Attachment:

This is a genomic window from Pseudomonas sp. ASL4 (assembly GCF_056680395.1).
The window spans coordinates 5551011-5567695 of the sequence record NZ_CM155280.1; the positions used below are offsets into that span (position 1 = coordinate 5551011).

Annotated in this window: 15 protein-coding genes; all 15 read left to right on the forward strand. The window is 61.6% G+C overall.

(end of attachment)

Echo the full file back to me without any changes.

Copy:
This is a genomic window from Pseudomonas sp. ASL4 (assembly GCF_056680395.1).
The window spans coordinates 5551011-5567695 of the sequence record NZ_CM155280.1; the positions used below are offsets into that span (position 1 = coordinate 5551011).

Annotated in this window: 15 protein-coding genes; all 15 read left to right on the forward strand. The window is 61.6% G+C overall.